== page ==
As many contractors attest, a supply air plenum is a sheet metal box attached to a furnace or air handler’s outlet and is used as a central manifold connector for other ductwork. As the air blows from the furnace or air handler, it flows through the supply plenum and any ductwork attached to it. The goal of such a measurement is to get an accurate reading of the air temperature leaving the HVAC equipment.

Measuring supply plenum temperature is a process that can become second nature to experienced HVAC contractors, but, for those first attempting or learning the trade, the action offers many pratfalls and potential obstacles.

Finding a Test Location

The first step is to find an acceptable test location to obtain the measurement. This location should ideally be where any radiant effects from a coil, a heat exchanger, or heat strips cannot affect the thermometer probe. If radiant effects do affect the reading, the measurements will be unreliable and suspect, at best. Should the airflow leaving the equipment be especially blustery, multiple readings may need to be taken.

“One of the most common mistakes is choosing a poor location to measure temperature,” said David Richardson, curriculum developer and trainer, National Comfort Institute (NCI). “Anyone who’s measured temperature has chosen a poor location because it’s so easy to do, or the test conditions just don’t allow for an ideal reading to be taken.”

Steve Moon, owner, Moon Air Inc., Elkton, Maryland, said the industry commonly refers to the measurement as Delta T.

“To properly measure Delta T, you need to take the temperature reading as close to the inlet (return) and outlet (supply duct) as possible. Subtract the inlet temperature from the outlet temperature and that is your Delta T. Different types of equipment will have different Delta T calculations.”

Installing a Test Port

The second step for measuring supply plenum temperature is to install a test port in the location you feel will give the most accurate results. Richardson stressed this can largely be a guess. “Don’t beat yourself up too badly if you get the test port location wrong at first,” he said.

To install a test port, drill a hole in the supply plenum or takeoff where your measurement will be taken. In many cases, the thermometer probe can be placed in through a duct leak, if one is present, to obtain the temperature reading. A 3/8-inch drill bit with a sheath on it will prevent a technician from accidentally hitting anything hidden inside the duct system.

“Put very simply, we just drill a hole either with a 3/8-inch drill bit or a step bit about two-thirds of the way up from the bottom of the plenum, then use either a probe or K-type thermocouple to take the measurement,” said Randy Burden, service manager, Bud Anderson Heating and Cooling, Lowell, Arkansas. “The hole is then covered up with metal tape and re-used on future visits.”

Finding the proper location is key, said Richardson.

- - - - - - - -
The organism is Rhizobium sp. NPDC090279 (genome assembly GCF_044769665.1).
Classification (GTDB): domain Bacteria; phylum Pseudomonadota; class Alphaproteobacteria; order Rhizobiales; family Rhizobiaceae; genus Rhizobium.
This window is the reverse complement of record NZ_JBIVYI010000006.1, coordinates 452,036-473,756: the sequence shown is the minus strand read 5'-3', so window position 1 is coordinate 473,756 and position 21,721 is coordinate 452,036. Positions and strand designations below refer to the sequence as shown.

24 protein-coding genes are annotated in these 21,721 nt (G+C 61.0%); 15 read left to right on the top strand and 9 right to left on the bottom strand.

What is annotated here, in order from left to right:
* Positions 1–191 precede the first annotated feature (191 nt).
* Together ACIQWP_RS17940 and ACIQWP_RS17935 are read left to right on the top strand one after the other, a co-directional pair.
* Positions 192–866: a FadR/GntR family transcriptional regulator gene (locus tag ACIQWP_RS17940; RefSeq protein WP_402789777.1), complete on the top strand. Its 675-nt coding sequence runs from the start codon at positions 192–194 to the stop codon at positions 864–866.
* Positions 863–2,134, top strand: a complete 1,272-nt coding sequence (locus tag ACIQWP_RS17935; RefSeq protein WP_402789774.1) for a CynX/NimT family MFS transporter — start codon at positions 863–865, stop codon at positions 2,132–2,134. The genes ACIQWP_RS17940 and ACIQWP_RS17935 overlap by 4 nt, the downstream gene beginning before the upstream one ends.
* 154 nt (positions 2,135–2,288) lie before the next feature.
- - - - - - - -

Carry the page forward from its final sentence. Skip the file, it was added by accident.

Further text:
“If you measure temperature in a location where there is poor air mixing, you might find yourself reading temperatures that are extremely high or low, depending on the location where the temperature is measured,” said Richardson. “A common spot to find this is on systems that have very short plenums and fittings. The air never has a chance to mix properly coming out of the equipment and can lead to all kinds of comfort issues. If you’ve ever seen a gas heating system in heating mode with air that was 20°F warmer in one trunk than another, you’ve encountered this problem.”

Taking the Measurement

The third step is to actually take the supply temperature measurement. The thermometer used to take this measurement is of utmost importance. A digital thermometer that can display a reading to one-tenth of a degree is best.

“The old school analog thermometers won’t cut it for real temperature measurements,” said Richardson. “Allow the probe to properly read the measurement and then record it in an acceptable report form so you and those in your office can refer back to it if the need arises.”

Even with these relatively straightforward steps to measuring supply plenum temperature, Richardson said there are misconceptions that persist.

“A common misconception we see is that the temperature at the equipment is assumed to be the same as the system temperature,” said Richardson. “The eyes of many professionals have been opened when they go one step further and start to measure the impacts of the duct system. This includes looking at temperature as it comes out of the supply registers and goes back through the return grilles. Our goal at NCI is to help companies look beyond the equipment and at the entire system as a whole.”

Moon said technicians often forget to measure the difference between the outlet of the furnace (the supply duct) and the end of the trunk duct or outlet where the air exits the system (the register).

“A significant temperature difference at this point means there are ductwork issues. If insulation is poor, a lot of heat is lost here. The same thing goes with the return duct leaking. Badly insulated ducts will show significant performance issues.”

Still, Richardson said the most common mistake he and those at NCI see is the temperature reading not being recorded at all, and, even if it is, the real diagnostic value is often missed.

Publication date: 3/30/2015

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